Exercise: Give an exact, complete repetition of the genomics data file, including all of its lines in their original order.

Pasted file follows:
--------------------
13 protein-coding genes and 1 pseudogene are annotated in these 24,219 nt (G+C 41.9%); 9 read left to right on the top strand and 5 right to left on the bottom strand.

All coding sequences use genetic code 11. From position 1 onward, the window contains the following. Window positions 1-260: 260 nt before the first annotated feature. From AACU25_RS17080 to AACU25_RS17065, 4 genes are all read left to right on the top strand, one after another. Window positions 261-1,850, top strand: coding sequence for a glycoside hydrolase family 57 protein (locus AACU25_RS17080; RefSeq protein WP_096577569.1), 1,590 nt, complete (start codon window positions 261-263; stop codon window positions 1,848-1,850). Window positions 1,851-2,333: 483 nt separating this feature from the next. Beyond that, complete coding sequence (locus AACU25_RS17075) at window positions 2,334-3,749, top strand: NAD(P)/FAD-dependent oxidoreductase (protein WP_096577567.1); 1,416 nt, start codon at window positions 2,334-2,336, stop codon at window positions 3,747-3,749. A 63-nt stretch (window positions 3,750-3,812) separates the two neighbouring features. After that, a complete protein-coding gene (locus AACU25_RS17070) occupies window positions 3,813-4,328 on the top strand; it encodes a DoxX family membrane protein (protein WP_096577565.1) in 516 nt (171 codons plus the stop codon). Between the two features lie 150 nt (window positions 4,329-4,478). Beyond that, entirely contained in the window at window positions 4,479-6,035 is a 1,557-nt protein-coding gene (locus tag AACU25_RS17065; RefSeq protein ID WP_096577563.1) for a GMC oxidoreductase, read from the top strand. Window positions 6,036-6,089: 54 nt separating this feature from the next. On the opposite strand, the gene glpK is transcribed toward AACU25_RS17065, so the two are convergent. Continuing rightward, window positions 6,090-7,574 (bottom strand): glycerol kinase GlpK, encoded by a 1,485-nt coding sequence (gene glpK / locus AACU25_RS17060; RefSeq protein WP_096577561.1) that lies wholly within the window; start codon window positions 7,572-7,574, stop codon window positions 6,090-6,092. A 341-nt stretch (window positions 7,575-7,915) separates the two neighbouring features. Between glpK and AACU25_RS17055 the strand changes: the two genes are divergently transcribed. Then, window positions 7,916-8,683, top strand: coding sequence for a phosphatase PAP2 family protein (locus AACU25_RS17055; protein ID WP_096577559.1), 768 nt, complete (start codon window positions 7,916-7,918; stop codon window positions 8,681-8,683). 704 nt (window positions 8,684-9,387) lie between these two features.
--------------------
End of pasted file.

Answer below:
13 protein-coding genes and 1 pseudogene are annotated in these 24,219 nt (G+C 41.9%); 9 read left to right on the top strand and 5 right to left on the bottom strand.

All coding sequences use genetic code 11. From position 1 onward, the window contains the following. Window positions 1-260: 260 nt before the first annotated feature. From AACU25_RS17080 to AACU25_RS17065, 4 genes are all read left to right on the top strand, one after another. Window positions 261-1,850, top strand: coding sequence for a glycoside hydrolase family 57 protein (locus AACU25_RS17080; RefSeq protein WP_096577569.1), 1,590 nt, complete (start codon window positions 261-263; stop codon window positions 1,848-1,850). Window positions 1,851-2,333: 483 nt separating this feature from the next. Beyond that, complete coding sequence (locus AACU25_RS17075) at window positions 2,334-3,749, top strand: NAD(P)/FAD-dependent oxidoreductase (protein WP_096577567.1); 1,416 nt, start codon at window positions 2,334-2,336, stop codon at window positions 3,747-3,749. A 63-nt stretch (window positions 3,750-3,812) separates the two neighbouring features. After that, a complete protein-coding gene (locus AACU25_RS17070) occupies window positions 3,813-4,328 on the top strand; it encodes a DoxX family membrane protein (protein WP_096577565.1) in 516 nt (171 codons plus the stop codon). Between the two features lie 150 nt (window positions 4,329-4,478). Beyond that, entirely contained in the window at window positions 4,479-6,035 is a 1,557-nt protein-coding gene (locus tag AACU25_RS17065; RefSeq protein ID WP_096577563.1) for a GMC oxidoreductase, read from the top strand. Window positions 6,036-6,089: 54 nt separating this feature from the next. On the opposite strand, the gene glpK is transcribed toward AACU25_RS17065, so the two are convergent. Continuing rightward, window positions 6,090-7,574 (bottom strand): glycerol kinase GlpK, encoded by a 1,485-nt coding sequence (gene glpK / locus AACU25_RS17060; RefSeq protein WP_096577561.1) that lies wholly within the window; start codon window positions 7,572-7,574, stop codon window positions 6,090-6,092. A 341-nt stretch (window positions 7,575-7,915) separates the two neighbouring features. Between glpK and AACU25_RS17055 the strand changes: the two genes are divergently transcribed. Then, window positions 7,916-8,683, top strand: coding sequence for a phosphatase PAP2 family protein (locus AACU25_RS17055; protein ID WP_096577559.1), 768 nt, complete (start codon window positions 7,916-7,918; stop codon window positions 8,681-8,683). 704 nt (window positions 8,684-9,387) lie between these two features.